RC Ocala celebrates 100 years of service A beautiful arbour etched with the words of Rotary’s 4-Way-Test was erected at a historic park as a gift to the Ocala people who had benefitted from club projects over the decades.

Members and guests of the Rotary Club of Ocala (Florida,US – RID 6970) gathered Friday at Tuscawilla Art Park to dedicate a four-pillar arbour erected as part of the club’s 100th anniversary celebration.

The structure includes four key words that summarise the Rotary International 4-Way Test: Truth, Goodwill, Beneficial and Fair.

“We were looking for a a service project and a gift for the people of Ocala,” said Rotary Club of Ocala President Al Formella. The arbour “reminds them of the principles we live by.”

The President of Rotary International, Barry Rassin, Ocala Mayor Kent Guinn, and club members joined for a brief ribbon-cutting ceremony Friday.

People admiring the arbour donated by RC Ocala which is celebrating its centenary. The arbour stands at Tuscawilla Art Park and etched on its pillars are words summarising the Rotary's 4-Way-Test. Photo: Doug Engle, ocala.com
People admiring the arbour donated by RC Ocala which is celebrating its centenary. The arbour stands at Tuscawilla Art Park and etched on its pillars are words summarising the Rotary’s 4-Way-Test. Photo: Doug Engle, ocala.com

Guinn remarked that the club, which had its first meeting on April 11, 1919, has been an integral part of the Ocala community.

Formella said the Ocala club was sponsored by the Jacksonville Rotary Club. The Ocala club, in turn, sponsored the Silver Springs club in 1969 and Belleview club in 1981.

Rassin wrote in a letter to the club that he shares the members’ “sense of fellowship and purpose.”

By reaching the 100-year milestone, he wrote, the club “has made a commitment to represent Rotary in your community as well as doing good in the world through sustainable, meaningful service.”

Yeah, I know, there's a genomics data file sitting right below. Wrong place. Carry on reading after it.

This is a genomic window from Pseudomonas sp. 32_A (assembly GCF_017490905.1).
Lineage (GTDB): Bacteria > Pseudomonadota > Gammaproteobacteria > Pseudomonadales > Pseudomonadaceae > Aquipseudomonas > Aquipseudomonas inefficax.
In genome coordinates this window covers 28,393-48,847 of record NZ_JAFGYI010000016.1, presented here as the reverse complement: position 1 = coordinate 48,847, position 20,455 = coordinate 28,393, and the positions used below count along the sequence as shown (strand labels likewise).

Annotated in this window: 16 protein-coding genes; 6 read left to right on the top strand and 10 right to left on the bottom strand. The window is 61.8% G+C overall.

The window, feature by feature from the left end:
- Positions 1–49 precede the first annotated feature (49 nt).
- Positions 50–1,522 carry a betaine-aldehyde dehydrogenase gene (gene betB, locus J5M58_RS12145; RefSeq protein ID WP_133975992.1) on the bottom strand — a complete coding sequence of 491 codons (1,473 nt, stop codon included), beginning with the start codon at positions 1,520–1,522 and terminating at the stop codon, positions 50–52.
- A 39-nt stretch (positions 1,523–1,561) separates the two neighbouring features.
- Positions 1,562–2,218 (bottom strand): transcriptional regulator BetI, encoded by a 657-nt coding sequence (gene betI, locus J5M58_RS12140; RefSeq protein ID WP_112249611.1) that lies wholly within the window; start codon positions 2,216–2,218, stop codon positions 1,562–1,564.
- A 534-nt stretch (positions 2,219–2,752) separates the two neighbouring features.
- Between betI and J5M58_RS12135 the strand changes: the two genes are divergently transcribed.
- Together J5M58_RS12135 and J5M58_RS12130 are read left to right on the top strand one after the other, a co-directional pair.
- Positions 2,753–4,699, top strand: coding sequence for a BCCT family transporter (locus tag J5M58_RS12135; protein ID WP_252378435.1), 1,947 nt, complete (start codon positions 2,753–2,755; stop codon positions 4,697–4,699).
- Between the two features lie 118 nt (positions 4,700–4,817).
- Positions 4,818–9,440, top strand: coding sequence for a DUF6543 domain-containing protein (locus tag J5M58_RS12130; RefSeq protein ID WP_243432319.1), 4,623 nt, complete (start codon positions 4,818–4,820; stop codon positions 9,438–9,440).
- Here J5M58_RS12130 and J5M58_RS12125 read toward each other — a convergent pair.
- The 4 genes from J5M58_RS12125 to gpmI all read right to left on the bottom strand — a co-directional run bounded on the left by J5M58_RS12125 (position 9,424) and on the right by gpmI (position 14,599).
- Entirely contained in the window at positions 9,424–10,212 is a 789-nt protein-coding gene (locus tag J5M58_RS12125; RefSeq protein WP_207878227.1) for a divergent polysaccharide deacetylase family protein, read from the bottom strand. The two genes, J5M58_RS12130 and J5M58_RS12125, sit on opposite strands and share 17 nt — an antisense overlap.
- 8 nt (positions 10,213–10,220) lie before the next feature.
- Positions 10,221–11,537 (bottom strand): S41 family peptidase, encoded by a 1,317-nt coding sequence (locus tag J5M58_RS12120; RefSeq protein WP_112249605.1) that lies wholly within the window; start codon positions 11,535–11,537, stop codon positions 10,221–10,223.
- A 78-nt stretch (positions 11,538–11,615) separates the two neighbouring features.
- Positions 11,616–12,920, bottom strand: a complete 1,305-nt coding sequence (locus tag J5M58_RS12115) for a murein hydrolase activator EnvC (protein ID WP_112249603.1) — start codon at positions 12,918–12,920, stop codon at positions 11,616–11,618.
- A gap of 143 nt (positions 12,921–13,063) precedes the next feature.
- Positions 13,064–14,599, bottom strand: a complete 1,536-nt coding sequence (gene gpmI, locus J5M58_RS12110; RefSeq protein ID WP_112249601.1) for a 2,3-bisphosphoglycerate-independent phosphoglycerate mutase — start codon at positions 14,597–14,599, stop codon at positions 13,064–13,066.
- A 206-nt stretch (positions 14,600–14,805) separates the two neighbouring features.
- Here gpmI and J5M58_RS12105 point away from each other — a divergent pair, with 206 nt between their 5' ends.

Past presidents of the Rotary Club of Ocala included the first president, James E Chase, George MacKay (1924), C Wisdom O’Neal (1929), Henry Camp (1943), Newton Perry (1965), Wayne McCall (1979) and Dr Henry Lambert (1982). The immediate past president was Ellen Witterstaeter.

The arbour stands as a testament to the four questions that are the pillars of the Rotary way of life, according to Formella.

Those four questions: Is it the truth? Is it fair to all concerned? Will it build goodwill and better friendships? Will it be beneficial to all concerned?

The four words summarising the test are etched in granite on the pillars, which stand about 10-feet tall.

“We say (the Four-Way-Test) at every meeting,” said Toni James, a member of the Ocala club since 1991. Formella said James was the first female member of the Rotary Club of Ocala.

Women are now an essential part of Rotary and often “the doers,” he said.

The arbour has an open cypress ring at the top and a tree growing through the opening. Pavers with commemorative bricks cover the base and surrounding area, recognising members and their service.

Ocala Marble and Granite Works donated about four days worth of labour to engrave the words into the granite pillars, according to owner Scott Harward.

Formella said Granite Wishes of Belleview donated about $10,000 worth of granite.

The club donated the $50,000 to build the structure.

Formella said the Rotary club partners in support of the Rotary Sportsplex on Maricamp Road and the Discovery Science Centre adjacent to Tuscawilla Park.

The club also supports Interfaith, the Marion County Children’s Alliance, Sozo Kids, the Marion County Literacy Council and Wreaths Across America.

Rotary Club of Ocala is currently involved in the planning phase of building a significant addition to the Discovery Science Centre facility.

The club is also involved in supporting the work by a Rotary club in Zimbabwe to bring electricity to a village in that country.

In a press release about the dedication, club historian Frank Rasbury wrote: “Approximately $1 million has been donated by the Ocala Rotary Club over the 100 years of its existence to both local and international causes, particularly the effort to eradicate polio from the world.”

Rasbury served as past district governor and worked with Nancy Reagan on the Gift of Life programme to start an international outreach for children with congenital heart conditions.

He was honored at a recent dinner with the Rotarian of the Century Award to recognise his leadership and over 45 years of contributing to Rotary.

Rotary is an international service organisation whose stated purpose is to bring together business and professional leaders in order to provide humanitarian services, encourage high ethical standards in all vocations, and help build goodwill and peace in the world with over 34,000 clubs and 1.2 million members.

Source: ocala.com

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